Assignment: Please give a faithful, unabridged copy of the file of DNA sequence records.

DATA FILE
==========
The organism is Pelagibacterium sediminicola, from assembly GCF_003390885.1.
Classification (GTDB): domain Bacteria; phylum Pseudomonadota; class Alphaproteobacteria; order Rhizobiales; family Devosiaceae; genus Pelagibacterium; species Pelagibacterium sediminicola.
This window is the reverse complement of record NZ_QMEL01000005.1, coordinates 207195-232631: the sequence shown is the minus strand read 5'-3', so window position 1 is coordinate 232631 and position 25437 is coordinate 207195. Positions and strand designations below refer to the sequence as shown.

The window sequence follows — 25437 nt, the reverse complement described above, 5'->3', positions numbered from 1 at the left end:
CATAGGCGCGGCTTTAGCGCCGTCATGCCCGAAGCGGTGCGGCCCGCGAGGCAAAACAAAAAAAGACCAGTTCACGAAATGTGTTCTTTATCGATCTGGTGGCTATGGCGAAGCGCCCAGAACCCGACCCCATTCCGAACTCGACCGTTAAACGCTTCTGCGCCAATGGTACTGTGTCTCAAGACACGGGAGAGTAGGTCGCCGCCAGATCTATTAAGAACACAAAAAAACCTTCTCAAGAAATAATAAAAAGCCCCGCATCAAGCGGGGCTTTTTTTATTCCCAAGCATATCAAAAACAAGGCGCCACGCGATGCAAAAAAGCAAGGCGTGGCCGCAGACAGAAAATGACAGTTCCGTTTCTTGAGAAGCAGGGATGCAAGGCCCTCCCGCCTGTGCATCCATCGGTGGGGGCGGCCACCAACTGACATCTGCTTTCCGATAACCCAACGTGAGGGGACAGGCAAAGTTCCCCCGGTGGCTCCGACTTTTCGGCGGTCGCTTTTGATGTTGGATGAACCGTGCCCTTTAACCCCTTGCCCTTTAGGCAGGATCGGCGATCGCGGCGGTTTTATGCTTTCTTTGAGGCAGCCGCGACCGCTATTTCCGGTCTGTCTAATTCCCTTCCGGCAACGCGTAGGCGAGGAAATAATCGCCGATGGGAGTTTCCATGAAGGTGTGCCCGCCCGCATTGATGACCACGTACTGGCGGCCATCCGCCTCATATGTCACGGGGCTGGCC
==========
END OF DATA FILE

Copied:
The organism is Pelagibacterium sediminicola, from assembly GCF_003390885.1.
Classification (GTDB): domain Bacteria; phylum Pseudomonadota; class Alphaproteobacteria; order Rhizobiales; family Devosiaceae; genus Pelagibacterium; species Pelagibacterium sediminicola.
This window is the reverse complement of record NZ_QMEL01000005.1, coordinates 207195-232631: the sequence shown is the minus strand read 5'-3', so window position 1 is coordinate 232631 and position 25437 is coordinate 207195. Positions and strand designations below refer to the sequence as shown.

The window sequence follows — 25437 nt, the reverse complement described above, 5'->3', positions numbered from 1 at the left end:
CATAGGCGCGGCTTTAGCGCCGTCATGCCCGAAGCGGTGCGGCCCGCGAGGCAAAACAAAAAAAGACCAGTTCACGAAATGTGTTCTTTATCGATCTGGTGGCTATGGCGAAGCGCCCAGAACCCGACCCCATTCCGAACTCGACCGTTAAACGCTTCTGCGCCAATGGTACTGTGTCTCAAGACACGGGAGAGTAGGTCGCCGCCAGATCTATTAAGAACACAAAAAAACCTTCTCAAGAAATAATAAAAAGCCCCGCATCAAGCGGGGCTTTTTTTATTCCCAAGCATATCAAAAACAAGGCGCCACGCGATGCAAAAAAGCAAGGCGTGGCCGCAGACAGAAAATGACAGTTCCGTTTCTTGAGAAGCAGGGATGCAAGGCCCTCCCGCCTGTGCATCCATCGGTGGGGGCGGCCACCAACTGACATCTGCTTTCCGATAACCCAACGTGAGGGGACAGGCAAAGTTCCCCCGGTGGCTCCGACTTTTCGGCGGTCGCTTTTGATGTTGGATGAACCGTGCCCTTTAACCCCTTGCCCTTTAGGCAGGATCGGCGATCGCGGCGGTTTTATGCTTTCTTTGAGGCAGCCGCGACCGCTATTTCCGGTCTGTCTAATTCCCTTCCGGCAACGCGTAGGCGAGGAAATAATCGCCGATGGGAGTTTCCATGAAGGTGTGCCCGCCCGCATTGATGACCACGTACTGGCGGCCATCCGCCTCATATGTCACGGGGCTGGCC